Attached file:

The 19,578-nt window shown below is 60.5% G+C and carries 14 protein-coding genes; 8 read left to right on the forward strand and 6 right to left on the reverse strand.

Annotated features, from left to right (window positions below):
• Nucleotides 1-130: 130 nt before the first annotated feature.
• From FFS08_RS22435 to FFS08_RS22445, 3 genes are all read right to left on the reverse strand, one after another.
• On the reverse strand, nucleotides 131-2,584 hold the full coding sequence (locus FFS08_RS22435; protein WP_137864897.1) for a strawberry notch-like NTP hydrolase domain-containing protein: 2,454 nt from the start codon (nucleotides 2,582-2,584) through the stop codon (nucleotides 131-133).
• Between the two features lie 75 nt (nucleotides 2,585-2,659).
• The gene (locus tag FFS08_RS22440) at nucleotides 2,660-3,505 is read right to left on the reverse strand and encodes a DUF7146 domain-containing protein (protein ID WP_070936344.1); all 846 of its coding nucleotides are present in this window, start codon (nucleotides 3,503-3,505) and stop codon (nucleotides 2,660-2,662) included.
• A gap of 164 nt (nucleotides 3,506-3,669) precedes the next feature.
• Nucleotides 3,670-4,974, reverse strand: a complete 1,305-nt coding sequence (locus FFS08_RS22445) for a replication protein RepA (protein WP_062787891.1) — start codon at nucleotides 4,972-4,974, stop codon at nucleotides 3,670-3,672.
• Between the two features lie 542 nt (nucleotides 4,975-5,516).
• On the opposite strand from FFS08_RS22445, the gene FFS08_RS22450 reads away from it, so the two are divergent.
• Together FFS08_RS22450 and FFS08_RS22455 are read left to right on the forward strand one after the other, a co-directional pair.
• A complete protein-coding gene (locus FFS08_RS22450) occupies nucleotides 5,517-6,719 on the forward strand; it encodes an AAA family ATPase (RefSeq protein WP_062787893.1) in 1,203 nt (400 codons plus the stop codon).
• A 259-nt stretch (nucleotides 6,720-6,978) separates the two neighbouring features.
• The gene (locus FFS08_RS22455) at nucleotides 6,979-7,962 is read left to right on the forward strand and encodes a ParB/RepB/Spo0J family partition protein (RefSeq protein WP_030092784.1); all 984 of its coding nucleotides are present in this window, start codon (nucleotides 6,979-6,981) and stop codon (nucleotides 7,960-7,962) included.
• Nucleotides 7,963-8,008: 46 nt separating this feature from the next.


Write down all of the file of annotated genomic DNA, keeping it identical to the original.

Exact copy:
The 19,578-nt window shown below is 60.5% G+C and carries 14 protein-coding genes; 8 read left to right on the forward strand and 6 right to left on the reverse strand.

Annotated features, from left to right (window positions below):
• Nucleotides 1-130: 130 nt before the first annotated feature.
• From FFS08_RS22435 to FFS08_RS22445, 3 genes are all read right to left on the reverse strand, one after another.
• On the reverse strand, nucleotides 131-2,584 hold the full coding sequence (locus FFS08_RS22435; protein WP_137864897.1) for a strawberry notch-like NTP hydrolase domain-containing protein: 2,454 nt from the start codon (nucleotides 2,582-2,584) through the stop codon (nucleotides 131-133).
• Between the two features lie 75 nt (nucleotides 2,585-2,659).
• The gene (locus tag FFS08_RS22440) at nucleotides 2,660-3,505 is read right to left on the reverse strand and encodes a DUF7146 domain-containing protein (protein ID WP_070936344.1); all 846 of its coding nucleotides are present in this window, start codon (nucleotides 3,503-3,505) and stop codon (nucleotides 2,660-2,662) included.
• A gap of 164 nt (nucleotides 3,506-3,669) precedes the next feature.
• Nucleotides 3,670-4,974, reverse strand: a complete 1,305-nt coding sequence (locus FFS08_RS22445) for a replication protein RepA (protein WP_062787891.1) — start codon at nucleotides 4,972-4,974, stop codon at nucleotides 3,670-3,672.
• Between the two features lie 542 nt (nucleotides 4,975-5,516).
• On the opposite strand from FFS08_RS22445, the gene FFS08_RS22450 reads away from it, so the two are divergent.
• Together FFS08_RS22450 and FFS08_RS22455 are read left to right on the forward strand one after the other, a co-directional pair.
• A complete protein-coding gene (locus FFS08_RS22450) occupies nucleotides 5,517-6,719 on the forward strand; it encodes an AAA family ATPase (RefSeq protein WP_062787893.1) in 1,203 nt (400 codons plus the stop codon).
• A 259-nt stretch (nucleotides 6,720-6,978) separates the two neighbouring features.
• The gene (locus FFS08_RS22455) at nucleotides 6,979-7,962 is read left to right on the forward strand and encodes a ParB/RepB/Spo0J family partition protein (RefSeq protein WP_030092784.1); all 984 of its coding nucleotides are present in this window, start codon (nucleotides 6,979-6,981) and stop codon (nucleotides 7,960-7,962) included.
• Nucleotides 7,963-8,008: 46 nt separating this feature from the next.